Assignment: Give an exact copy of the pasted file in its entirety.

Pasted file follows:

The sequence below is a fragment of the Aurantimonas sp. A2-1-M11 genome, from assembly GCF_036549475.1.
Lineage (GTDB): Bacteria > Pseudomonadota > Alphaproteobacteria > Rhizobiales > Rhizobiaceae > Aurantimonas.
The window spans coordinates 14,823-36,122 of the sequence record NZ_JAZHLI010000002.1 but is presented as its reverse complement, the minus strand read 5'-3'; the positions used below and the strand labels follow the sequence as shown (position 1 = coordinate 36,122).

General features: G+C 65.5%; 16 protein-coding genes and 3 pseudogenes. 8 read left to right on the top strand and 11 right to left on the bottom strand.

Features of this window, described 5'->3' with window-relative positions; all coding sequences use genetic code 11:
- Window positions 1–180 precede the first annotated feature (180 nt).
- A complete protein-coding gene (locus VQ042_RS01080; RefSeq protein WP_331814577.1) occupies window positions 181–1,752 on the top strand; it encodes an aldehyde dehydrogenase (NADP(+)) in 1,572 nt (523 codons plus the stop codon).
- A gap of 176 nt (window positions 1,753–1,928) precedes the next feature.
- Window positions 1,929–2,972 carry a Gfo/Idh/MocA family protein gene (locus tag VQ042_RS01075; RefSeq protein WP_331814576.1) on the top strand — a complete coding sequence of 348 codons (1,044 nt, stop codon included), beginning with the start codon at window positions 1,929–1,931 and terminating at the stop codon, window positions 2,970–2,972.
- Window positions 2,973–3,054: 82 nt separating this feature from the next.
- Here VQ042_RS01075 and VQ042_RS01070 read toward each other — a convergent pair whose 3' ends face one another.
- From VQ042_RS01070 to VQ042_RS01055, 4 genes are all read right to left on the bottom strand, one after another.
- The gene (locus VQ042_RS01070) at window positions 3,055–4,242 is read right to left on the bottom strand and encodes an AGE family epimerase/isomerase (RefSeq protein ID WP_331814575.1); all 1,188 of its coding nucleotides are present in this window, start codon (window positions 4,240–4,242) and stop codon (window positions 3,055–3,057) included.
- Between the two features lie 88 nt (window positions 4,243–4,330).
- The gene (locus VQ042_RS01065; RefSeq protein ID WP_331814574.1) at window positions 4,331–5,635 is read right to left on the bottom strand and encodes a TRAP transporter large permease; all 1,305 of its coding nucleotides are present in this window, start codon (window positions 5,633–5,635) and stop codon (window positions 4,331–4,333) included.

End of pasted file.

The sequence below is a fragment of the Aurantimonas sp. A2-1-M11 genome, from assembly GCF_036549475.1.
Lineage (GTDB): Bacteria > Pseudomonadota > Alphaproteobacteria > Rhizobiales > Rhizobiaceae > Aurantimonas.
The window spans coordinates 14,823-36,122 of the sequence record NZ_JAZHLI010000002.1 but is presented as its reverse complement, the minus strand read 5'-3'; the positions used below and the strand labels follow the sequence as shown (position 1 = coordinate 36,122).

General features: G+C 65.5%; 16 protein-coding genes and 3 pseudogenes. 8 read left to right on the top strand and 11 right to left on the bottom strand.

Features of this window, described 5'->3' with window-relative positions; all coding sequences use genetic code 11:
- Window positions 1–180 precede the first annotated feature (180 nt).
- A complete protein-coding gene (locus VQ042_RS01080; RefSeq protein WP_331814577.1) occupies window positions 181–1,752 on the top strand; it encodes an aldehyde dehydrogenase (NADP(+)) in 1,572 nt (523 codons plus the stop codon).
- A gap of 176 nt (window positions 1,753–1,928) precedes the next feature.
- Window positions 1,929–2,972 carry a Gfo/Idh/MocA family protein gene (locus tag VQ042_RS01075; RefSeq protein WP_331814576.1) on the top strand — a complete coding sequence of 348 codons (1,044 nt, stop codon included), beginning with the start codon at window positions 1,929–1,931 and terminating at the stop codon, window positions 2,970–2,972.
- Window positions 2,973–3,054: 82 nt separating this feature from the next.
- Here VQ042_RS01075 and VQ042_RS01070 read toward each other — a convergent pair whose 3' ends face one another.
- From VQ042_RS01070 to VQ042_RS01055, 4 genes are all read right to left on the bottom strand, one after another.
- The gene (locus VQ042_RS01070) at window positions 3,055–4,242 is read right to left on the bottom strand and encodes an AGE family epimerase/isomerase (RefSeq protein ID WP_331814575.1); all 1,188 of its coding nucleotides are present in this window, start codon (window positions 4,240–4,242) and stop codon (window positions 3,055–3,057) included.
- Between the two features lie 88 nt (window positions 4,243–4,330).
- The gene (locus VQ042_RS01065; RefSeq protein ID WP_331814574.1) at window positions 4,331–5,635 is read right to left on the bottom strand and encodes a TRAP transporter large permease; all 1,305 of its coding nucleotides are present in this window, start codon (window positions 5,633–5,635) and stop codon (window positions 4,331–4,333) included.